Guest post from Baby Moves

15 Nov

We at Baby Moves are delighted to write the guest blog for the Culture Baby conference. It’s interesting to think about culture in relation to babies, do they know what culture is? Do they recognise something as high culture and sophisticated? Probably not, but they do know what they like, ask any parent!

Even the smallest of newborn babies can make choices, they can distinguish between sounds, sights, smells, textures and tastes from birth. They are naturally curious and inquisitive and want to find out about things, to discover its properties. Give any baby a choice of objects, such as a feather or pine cone, or even a washing up brush, and watch them. They will choose to pick something up, look at it from different angles, pass it from hand to hand, put it in their mouth to feel and taste, before dropping it and picking up something new. This is high end critical thinking, and we do not give babies enough credit for these thinking skills. This is the beginning of creativity and creative thinking, to play imaginatively, to explore and discover how objects feel, look, sound, taste, smell and move.

Time needs to be given to them to develop these deep skills, rather than shallow thinking, which results from a quick succession of activities. We have observed a small baby lying on his back, passing a large blue feather from hand to hand, watching it intently from all angles. Don’t be too quick to move on with activities, let them dictate the pace. This he did for 20 minutes! This is the beginning of aesthetic awareness, they are finding out about similarities and differences and discovering what they like and dislike.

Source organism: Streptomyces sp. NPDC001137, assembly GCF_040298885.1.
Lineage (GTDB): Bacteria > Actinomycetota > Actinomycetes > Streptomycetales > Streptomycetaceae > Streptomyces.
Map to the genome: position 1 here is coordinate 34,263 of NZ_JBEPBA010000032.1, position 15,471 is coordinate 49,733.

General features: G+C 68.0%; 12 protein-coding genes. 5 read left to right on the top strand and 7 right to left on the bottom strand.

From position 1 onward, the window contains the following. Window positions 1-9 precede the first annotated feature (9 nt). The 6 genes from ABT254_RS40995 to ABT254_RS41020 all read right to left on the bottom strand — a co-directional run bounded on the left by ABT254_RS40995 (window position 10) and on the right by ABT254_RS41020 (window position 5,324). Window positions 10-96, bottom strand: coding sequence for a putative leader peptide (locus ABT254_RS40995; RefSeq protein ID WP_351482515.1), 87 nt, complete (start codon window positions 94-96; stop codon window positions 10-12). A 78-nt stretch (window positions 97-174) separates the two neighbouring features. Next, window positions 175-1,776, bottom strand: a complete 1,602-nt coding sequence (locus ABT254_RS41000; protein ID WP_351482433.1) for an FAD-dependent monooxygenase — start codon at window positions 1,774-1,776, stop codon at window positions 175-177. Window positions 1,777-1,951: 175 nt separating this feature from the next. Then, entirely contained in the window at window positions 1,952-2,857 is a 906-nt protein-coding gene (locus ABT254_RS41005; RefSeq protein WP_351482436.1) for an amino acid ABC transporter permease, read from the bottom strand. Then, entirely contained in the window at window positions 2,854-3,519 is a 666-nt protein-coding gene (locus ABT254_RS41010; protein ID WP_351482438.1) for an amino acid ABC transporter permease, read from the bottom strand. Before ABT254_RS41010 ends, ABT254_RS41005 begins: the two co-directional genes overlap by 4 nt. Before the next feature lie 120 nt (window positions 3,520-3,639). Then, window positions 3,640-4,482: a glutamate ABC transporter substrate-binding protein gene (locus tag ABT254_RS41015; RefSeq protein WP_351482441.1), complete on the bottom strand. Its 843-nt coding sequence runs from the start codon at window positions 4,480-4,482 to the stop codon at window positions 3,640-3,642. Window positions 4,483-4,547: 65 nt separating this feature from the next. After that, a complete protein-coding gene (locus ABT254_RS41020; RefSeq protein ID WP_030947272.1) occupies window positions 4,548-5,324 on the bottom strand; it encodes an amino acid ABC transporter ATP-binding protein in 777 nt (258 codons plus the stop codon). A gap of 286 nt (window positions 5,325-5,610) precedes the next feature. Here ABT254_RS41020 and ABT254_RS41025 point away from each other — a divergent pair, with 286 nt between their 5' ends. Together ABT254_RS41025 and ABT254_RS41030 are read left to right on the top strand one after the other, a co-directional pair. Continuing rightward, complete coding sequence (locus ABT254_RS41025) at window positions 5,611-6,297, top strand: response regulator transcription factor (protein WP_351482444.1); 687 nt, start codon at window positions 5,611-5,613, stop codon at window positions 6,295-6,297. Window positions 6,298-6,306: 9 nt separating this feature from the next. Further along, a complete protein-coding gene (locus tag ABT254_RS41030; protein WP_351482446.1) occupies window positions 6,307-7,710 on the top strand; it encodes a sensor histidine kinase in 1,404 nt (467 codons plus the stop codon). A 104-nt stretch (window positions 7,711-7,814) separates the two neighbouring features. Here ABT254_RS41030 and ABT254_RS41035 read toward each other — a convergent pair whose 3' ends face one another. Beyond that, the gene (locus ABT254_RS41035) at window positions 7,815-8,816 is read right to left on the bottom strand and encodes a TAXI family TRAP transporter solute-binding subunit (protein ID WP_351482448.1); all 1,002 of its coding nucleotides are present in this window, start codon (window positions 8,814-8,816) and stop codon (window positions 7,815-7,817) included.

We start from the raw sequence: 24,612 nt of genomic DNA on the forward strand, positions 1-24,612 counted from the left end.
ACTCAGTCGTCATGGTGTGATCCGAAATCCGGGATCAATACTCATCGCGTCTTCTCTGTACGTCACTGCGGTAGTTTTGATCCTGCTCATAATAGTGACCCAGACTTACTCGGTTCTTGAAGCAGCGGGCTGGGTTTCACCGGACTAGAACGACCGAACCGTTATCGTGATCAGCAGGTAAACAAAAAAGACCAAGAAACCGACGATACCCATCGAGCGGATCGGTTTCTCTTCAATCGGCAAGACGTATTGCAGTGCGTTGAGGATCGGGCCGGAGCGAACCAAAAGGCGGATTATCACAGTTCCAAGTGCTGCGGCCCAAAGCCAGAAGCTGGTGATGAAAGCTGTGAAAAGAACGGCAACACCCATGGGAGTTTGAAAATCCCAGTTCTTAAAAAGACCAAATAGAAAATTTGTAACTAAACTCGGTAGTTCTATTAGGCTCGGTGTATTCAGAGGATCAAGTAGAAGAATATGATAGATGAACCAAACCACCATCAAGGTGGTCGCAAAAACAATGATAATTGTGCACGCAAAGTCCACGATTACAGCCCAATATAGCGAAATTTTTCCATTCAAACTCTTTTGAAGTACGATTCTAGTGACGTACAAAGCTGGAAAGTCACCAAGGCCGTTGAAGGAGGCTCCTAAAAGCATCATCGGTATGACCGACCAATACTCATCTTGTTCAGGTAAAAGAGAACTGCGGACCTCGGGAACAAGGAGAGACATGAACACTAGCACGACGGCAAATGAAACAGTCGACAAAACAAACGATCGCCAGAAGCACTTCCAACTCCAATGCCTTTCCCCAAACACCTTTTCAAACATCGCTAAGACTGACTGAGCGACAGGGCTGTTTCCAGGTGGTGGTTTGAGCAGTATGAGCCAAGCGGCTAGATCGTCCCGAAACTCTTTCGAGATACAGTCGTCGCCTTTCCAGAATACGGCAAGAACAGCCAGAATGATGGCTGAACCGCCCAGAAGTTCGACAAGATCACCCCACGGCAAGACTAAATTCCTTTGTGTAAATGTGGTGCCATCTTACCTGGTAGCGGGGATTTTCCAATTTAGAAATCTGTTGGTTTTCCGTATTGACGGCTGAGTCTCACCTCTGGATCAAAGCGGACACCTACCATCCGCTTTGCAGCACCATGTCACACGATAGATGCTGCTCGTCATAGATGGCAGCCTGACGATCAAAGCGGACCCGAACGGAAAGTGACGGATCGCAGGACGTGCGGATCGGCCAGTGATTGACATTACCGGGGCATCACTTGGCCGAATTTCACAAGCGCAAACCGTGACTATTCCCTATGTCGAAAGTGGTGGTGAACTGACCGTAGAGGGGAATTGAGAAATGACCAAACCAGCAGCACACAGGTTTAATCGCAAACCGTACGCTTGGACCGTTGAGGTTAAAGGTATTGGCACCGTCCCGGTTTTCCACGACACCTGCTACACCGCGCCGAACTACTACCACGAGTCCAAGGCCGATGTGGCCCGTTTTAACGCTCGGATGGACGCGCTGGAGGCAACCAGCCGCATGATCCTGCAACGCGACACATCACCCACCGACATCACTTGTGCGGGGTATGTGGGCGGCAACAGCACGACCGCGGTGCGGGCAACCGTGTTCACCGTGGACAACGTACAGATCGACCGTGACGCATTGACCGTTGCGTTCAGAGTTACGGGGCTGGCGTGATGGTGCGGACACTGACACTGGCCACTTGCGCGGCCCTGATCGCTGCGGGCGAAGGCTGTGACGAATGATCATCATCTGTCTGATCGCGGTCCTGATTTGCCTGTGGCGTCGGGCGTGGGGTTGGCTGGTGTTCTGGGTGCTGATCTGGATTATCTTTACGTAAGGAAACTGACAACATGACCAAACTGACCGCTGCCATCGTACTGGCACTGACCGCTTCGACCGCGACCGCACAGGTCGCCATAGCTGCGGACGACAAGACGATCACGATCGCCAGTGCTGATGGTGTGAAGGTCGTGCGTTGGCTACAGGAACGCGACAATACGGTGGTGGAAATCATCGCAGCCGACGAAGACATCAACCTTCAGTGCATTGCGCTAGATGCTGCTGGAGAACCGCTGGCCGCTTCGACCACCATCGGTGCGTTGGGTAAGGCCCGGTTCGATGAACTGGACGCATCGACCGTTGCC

This does not develop in isolation, babies love being with familiar adults and other babies, they will watch intently what other babies do and copy them, copying sounds, babbling, actions and movements. The very first thing that newborn babies find attractive is faces, research with newborn babies have shown them imitating a parent sticking out their tongue. They will watch what adults and other children do and copy their sounds, actions and movements.

There is a joy in movement for its own sake, with no other objective but that it feels good, just watch any child in a playground. However as we know, all children do benefit from movement, and it helps with their whole round holistic development and growth.

This is all culture, not something which is imposed upon them by well meaning adults, but something which they discover for themselves. Babies are always surprising us, no matter how many we work with, they are always discovering something new. There will always be new babies and they will always be doing something new. We at Baby Moves celebrate each baby’s uniqueness and individuality, and provide space and opportunity for their creativity to be expressed.

Sue Sutherland and Olwyn Maurer, directors Baby Moves




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